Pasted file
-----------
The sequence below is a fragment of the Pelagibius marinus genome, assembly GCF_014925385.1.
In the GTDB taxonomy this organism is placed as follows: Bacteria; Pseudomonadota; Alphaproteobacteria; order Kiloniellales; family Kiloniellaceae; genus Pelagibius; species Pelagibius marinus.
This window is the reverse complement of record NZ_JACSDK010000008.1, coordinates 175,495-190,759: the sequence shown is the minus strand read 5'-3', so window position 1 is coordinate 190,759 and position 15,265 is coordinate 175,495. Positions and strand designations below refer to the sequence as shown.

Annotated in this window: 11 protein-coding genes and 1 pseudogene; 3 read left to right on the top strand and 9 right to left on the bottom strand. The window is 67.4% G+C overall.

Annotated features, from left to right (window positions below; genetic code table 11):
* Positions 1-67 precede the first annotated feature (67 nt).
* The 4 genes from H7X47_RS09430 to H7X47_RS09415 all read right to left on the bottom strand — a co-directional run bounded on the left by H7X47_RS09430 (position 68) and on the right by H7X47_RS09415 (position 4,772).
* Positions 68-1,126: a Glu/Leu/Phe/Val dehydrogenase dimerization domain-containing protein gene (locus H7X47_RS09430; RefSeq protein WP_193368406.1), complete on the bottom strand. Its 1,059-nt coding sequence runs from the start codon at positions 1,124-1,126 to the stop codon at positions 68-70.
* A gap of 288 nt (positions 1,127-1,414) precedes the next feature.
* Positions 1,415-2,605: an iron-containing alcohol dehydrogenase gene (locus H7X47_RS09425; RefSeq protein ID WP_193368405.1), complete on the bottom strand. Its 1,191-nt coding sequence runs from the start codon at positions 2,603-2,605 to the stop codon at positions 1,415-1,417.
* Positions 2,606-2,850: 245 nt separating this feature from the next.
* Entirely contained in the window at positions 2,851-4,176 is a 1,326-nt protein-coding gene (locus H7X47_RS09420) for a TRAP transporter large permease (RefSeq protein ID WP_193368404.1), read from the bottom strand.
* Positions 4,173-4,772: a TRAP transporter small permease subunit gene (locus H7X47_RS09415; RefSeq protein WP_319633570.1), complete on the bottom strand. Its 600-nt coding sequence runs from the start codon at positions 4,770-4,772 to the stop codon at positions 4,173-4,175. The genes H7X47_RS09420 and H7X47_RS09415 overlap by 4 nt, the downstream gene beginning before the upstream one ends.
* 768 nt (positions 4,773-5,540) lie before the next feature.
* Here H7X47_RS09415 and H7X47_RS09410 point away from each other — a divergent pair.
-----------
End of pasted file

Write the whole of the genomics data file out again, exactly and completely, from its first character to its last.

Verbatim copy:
The sequence below is a fragment of the Pelagibius marinus genome, assembly GCF_014925385.1.
In the GTDB taxonomy this organism is placed as follows: Bacteria; Pseudomonadota; Alphaproteobacteria; order Kiloniellales; family Kiloniellaceae; genus Pelagibius; species Pelagibius marinus.
This window is the reverse complement of record NZ_JACSDK010000008.1, coordinates 175,495-190,759: the sequence shown is the minus strand read 5'-3', so window position 1 is coordinate 190,759 and position 15,265 is coordinate 175,495. Positions and strand designations below refer to the sequence as shown.

Annotated in this window: 11 protein-coding genes and 1 pseudogene; 3 read left to right on the top strand and 9 right to left on the bottom strand. The window is 67.4% G+C overall.

Annotated features, from left to right (window positions below; genetic code table 11):
* Positions 1-67 precede the first annotated feature (67 nt).
* The 4 genes from H7X47_RS09430 to H7X47_RS09415 all read right to left on the bottom strand — a co-directional run bounded on the left by H7X47_RS09430 (position 68) and on the right by H7X47_RS09415 (position 4,772).
* Positions 68-1,126: a Glu/Leu/Phe/Val dehydrogenase dimerization domain-containing protein gene (locus H7X47_RS09430; RefSeq protein WP_193368406.1), complete on the bottom strand. Its 1,059-nt coding sequence runs from the start codon at positions 1,124-1,126 to the stop codon at positions 68-70.
* A gap of 288 nt (positions 1,127-1,414) precedes the next feature.
* Positions 1,415-2,605: an iron-containing alcohol dehydrogenase gene (locus H7X47_RS09425; RefSeq protein ID WP_193368405.1), complete on the bottom strand. Its 1,191-nt coding sequence runs from the start codon at positions 2,603-2,605 to the stop codon at positions 1,415-1,417.
* Positions 2,606-2,850: 245 nt separating this feature from the next.
* Entirely contained in the window at positions 2,851-4,176 is a 1,326-nt protein-coding gene (locus H7X47_RS09420) for a TRAP transporter large permease (RefSeq protein ID WP_193368404.1), read from the bottom strand.
* Positions 4,173-4,772: a TRAP transporter small permease subunit gene (locus H7X47_RS09415; RefSeq protein WP_319633570.1), complete on the bottom strand. Its 600-nt coding sequence runs from the start codon at positions 4,770-4,772 to the stop codon at positions 4,173-4,175. The genes H7X47_RS09420 and H7X47_RS09415 overlap by 4 nt, the downstream gene beginning before the upstream one ends.
* 768 nt (positions 4,773-5,540) lie before the next feature.
* Here H7X47_RS09415 and H7X47_RS09410 point away from each other — a divergent pair.